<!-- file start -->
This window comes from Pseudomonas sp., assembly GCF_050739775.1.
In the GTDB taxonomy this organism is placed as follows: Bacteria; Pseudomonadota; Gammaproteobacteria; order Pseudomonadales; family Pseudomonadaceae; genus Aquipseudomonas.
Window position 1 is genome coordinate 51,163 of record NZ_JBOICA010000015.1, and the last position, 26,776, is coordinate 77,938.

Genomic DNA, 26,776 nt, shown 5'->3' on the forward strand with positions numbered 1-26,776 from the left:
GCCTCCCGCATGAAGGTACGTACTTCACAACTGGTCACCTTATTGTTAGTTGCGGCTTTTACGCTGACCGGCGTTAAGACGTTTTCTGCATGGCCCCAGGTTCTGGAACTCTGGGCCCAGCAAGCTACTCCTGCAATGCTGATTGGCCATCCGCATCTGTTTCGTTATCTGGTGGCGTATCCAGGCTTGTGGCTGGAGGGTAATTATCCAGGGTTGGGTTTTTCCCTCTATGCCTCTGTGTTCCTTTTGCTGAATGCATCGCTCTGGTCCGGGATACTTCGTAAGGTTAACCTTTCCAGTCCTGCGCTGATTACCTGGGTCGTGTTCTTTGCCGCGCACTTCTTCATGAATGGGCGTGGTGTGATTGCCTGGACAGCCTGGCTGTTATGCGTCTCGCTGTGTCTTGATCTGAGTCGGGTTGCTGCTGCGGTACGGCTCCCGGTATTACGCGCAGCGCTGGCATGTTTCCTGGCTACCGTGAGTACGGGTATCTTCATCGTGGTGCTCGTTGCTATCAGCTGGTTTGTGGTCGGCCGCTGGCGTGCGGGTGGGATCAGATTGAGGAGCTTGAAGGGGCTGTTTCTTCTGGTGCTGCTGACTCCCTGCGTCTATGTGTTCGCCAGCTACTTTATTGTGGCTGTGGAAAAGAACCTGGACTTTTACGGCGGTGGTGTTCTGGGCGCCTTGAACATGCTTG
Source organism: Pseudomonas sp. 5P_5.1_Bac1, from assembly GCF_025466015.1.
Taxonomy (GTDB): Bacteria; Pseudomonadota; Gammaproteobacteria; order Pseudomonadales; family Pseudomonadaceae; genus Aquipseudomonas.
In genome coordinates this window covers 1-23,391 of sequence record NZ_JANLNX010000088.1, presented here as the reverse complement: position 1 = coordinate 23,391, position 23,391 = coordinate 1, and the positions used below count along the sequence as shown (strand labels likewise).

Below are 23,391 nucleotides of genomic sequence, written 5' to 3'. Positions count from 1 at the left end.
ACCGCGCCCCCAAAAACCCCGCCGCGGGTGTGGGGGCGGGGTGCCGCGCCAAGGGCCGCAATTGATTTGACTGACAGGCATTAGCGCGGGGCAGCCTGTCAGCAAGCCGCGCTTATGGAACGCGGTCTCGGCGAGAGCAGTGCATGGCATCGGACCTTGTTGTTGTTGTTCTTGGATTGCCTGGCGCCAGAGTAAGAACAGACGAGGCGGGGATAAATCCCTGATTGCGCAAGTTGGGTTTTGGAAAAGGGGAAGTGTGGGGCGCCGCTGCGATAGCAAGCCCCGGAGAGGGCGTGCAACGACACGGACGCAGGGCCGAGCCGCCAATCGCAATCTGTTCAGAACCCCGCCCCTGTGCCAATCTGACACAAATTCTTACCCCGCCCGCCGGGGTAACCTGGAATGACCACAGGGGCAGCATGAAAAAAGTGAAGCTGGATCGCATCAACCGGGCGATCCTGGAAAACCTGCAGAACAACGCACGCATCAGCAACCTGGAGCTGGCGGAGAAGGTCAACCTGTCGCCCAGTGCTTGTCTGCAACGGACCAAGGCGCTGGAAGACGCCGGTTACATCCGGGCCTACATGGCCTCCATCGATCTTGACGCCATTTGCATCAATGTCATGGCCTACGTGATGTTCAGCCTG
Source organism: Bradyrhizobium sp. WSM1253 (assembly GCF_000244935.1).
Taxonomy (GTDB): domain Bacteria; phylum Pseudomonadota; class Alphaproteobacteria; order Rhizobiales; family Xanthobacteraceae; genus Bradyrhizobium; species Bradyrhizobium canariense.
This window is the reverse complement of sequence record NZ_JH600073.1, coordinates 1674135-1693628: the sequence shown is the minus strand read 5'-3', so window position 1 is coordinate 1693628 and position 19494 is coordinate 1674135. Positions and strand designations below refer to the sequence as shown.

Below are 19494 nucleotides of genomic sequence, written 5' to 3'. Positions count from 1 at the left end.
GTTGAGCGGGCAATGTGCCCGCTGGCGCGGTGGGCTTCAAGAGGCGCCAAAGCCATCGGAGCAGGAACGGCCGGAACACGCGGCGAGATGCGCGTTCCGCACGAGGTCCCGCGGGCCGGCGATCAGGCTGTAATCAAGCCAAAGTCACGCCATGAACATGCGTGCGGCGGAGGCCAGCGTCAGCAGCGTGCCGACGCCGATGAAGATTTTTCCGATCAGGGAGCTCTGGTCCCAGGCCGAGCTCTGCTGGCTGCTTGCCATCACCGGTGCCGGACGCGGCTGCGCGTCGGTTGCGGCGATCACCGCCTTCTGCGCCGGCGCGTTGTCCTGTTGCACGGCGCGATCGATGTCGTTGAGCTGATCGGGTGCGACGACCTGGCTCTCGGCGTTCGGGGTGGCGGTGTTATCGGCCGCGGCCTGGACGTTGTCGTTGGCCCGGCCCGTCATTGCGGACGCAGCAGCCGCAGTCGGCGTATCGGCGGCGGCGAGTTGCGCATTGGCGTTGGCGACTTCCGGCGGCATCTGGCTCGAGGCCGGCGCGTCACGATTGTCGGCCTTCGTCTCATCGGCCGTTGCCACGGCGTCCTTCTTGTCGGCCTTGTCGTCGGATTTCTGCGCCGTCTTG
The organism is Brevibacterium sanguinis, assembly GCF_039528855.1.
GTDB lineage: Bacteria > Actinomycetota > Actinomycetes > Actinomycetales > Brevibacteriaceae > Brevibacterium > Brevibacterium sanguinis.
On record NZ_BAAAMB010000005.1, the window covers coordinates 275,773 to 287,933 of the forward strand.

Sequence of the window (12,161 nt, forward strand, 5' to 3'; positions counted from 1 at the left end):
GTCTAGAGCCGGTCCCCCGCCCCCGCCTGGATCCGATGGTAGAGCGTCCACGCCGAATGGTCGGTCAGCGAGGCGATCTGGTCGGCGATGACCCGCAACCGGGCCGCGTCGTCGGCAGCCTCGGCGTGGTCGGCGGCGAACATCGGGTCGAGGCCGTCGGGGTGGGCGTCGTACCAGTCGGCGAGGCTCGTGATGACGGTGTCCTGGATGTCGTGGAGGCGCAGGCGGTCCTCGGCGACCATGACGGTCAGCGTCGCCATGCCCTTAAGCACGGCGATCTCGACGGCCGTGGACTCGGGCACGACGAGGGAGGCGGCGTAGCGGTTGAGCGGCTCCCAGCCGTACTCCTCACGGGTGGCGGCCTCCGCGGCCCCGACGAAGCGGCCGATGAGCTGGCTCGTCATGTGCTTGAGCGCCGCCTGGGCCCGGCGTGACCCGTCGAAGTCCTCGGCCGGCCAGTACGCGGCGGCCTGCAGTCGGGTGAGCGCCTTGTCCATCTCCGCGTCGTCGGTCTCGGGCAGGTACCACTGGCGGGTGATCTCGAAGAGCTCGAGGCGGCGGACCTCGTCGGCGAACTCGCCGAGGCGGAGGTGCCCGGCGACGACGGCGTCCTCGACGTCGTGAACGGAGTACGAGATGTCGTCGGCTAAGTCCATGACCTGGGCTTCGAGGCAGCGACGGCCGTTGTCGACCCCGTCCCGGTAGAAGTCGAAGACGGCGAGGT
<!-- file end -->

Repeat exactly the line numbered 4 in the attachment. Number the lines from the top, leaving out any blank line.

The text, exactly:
Genomic DNA, 26,776 nt, shown 5'->3' on the forward strand with positions numbered 1-26,776 from the left: